• I want to make a memory with my family: The kids are growing up, and I want to have special family trips they will remember for a lifetime.  Maybe they will even bring their own kids one day…
  • I am just here for business, but I want to see the area: If this place is good, maybe I will bring my family back here sometime!
  • I just need to fill up my car and my stomach: Perhaps I will come back another time, or at least recommend it to someone else.
  • I need a place to retire someday: I am thinking about where I want to spend my next years, and I want to find a place that meets my needs.

The people in the “visitor segments” will most likely have these needs underlying their outside “behaviors”.  I would recommend looking at creating “segments” based on these visitor needs, rather than the visitor types outlined earlier.  Once Estes Park understands the needs of their return visitors, they can begin to tweak their current messaging to show how their town meets those needs. 

The town website for visitors could be broken up into a few key areas, allowing potential and returning visitors to find experiences that help meet their vacation needs.  Here is a site for Estes Park that starts to do something similar.  In their What to Do section, they break out areas such as Be Adventurous, Take it Easy, With the Kids, helping visitors easily find the activities that are right for them.  The main Estes Park site can use the understanding of their returning visitors’ needs to craft an outstanding web experience before a new visitor even sets foot into town!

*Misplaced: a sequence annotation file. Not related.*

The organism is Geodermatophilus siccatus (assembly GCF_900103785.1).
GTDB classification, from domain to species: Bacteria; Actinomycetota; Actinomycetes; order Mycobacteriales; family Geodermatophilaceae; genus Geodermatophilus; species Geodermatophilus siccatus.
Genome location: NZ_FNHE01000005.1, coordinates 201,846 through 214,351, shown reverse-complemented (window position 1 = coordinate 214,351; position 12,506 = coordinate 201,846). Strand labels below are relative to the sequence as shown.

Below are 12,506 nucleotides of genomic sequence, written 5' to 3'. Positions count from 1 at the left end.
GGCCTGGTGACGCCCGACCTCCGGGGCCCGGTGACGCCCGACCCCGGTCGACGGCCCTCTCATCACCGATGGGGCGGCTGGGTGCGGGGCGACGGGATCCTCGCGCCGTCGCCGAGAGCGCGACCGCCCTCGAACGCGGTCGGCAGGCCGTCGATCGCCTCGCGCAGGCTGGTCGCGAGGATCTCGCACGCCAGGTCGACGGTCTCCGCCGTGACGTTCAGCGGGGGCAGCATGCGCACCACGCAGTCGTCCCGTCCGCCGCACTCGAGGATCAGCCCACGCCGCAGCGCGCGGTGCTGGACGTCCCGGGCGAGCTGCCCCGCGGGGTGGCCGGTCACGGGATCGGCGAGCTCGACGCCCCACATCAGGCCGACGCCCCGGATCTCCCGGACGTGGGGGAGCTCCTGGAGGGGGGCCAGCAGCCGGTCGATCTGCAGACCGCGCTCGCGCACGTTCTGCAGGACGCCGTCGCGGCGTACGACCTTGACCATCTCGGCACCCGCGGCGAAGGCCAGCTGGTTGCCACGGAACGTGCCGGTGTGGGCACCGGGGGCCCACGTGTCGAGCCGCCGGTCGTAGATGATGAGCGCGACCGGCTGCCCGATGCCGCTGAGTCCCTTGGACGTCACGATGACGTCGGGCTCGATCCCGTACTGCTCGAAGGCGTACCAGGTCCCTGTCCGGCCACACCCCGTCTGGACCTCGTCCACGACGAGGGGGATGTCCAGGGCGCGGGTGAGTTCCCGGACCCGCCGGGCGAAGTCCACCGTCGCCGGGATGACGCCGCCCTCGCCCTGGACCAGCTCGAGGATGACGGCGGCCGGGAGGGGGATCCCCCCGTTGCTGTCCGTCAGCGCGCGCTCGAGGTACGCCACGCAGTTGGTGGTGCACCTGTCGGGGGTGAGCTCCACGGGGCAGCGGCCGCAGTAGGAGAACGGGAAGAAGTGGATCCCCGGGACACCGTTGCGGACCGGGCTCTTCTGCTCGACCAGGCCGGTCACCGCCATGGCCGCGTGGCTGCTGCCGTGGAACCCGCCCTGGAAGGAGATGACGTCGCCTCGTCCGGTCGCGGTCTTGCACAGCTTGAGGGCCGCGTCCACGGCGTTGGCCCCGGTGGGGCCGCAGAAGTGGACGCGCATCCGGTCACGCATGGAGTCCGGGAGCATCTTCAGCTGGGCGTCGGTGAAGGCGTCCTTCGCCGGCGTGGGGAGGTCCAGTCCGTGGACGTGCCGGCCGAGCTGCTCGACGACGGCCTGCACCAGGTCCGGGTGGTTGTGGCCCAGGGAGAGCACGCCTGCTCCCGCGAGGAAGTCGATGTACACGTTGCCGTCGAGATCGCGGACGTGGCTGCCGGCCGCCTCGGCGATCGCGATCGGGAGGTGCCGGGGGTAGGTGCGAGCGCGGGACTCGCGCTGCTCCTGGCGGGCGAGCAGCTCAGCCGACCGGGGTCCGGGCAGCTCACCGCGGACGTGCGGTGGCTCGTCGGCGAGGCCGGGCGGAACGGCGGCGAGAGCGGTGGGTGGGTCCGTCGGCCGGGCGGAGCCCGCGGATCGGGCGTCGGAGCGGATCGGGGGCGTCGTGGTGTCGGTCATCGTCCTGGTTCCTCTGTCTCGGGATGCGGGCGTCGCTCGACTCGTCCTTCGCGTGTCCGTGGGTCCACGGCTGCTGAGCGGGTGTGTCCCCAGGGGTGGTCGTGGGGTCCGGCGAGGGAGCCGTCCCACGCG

Create a Fabulous Customer Experience

Finally, in order to create return visitors, the customer experience must shine.  This means hiring people with great customer service skills, keeping the town maintained, and making each tourist touchpoint a great interaction.  A location on the website where visitors can share their experiences and review the businesses could help to highlight those establishments who treat their customers well – and keep customers coming back for more.

Get more high-voltage ideas at BrandingWire.com

Other members of the BrandingWire team include: Olivier Blanchard,  Derrick Daye, Lewis Green, Ann Handley, Gavin Heaton, Martin Jelsema, Valeria Maltoni, Drew McLellan, Patrick Schaber, Kevin Dugan and Steve Woodruff.

(Photo credit: rarpia)

14 Responses to “Coming back for more in Estes Park, Colorado”

  1. Becky,

    Thank you for identifying customer/traveler needs. Often we forget to start at the beginning, and needs are either number 1 or number 2 (wants are in there someplace).

  2. Thanks, Lewis. The difference between needs and wants can be a fine line at times, but we can’t tell until we talk to our customers to find out! A solid understanding of this will help create more return customers for Estes Park, and the result will be increased length of stay and happy people. 🙂

  3. Becky:

    Yes, knowing why people return can be very powerful in establishing messages. But even more, that knowledge can be shared with residents who in their everyday association with visitors can help make the current experience “special” and memorable. Now not only do you have people motivated to come for an extended stay next year, you have evangalists who will spread the word to friends and associates back home.

    Wonderful insight.

    Martin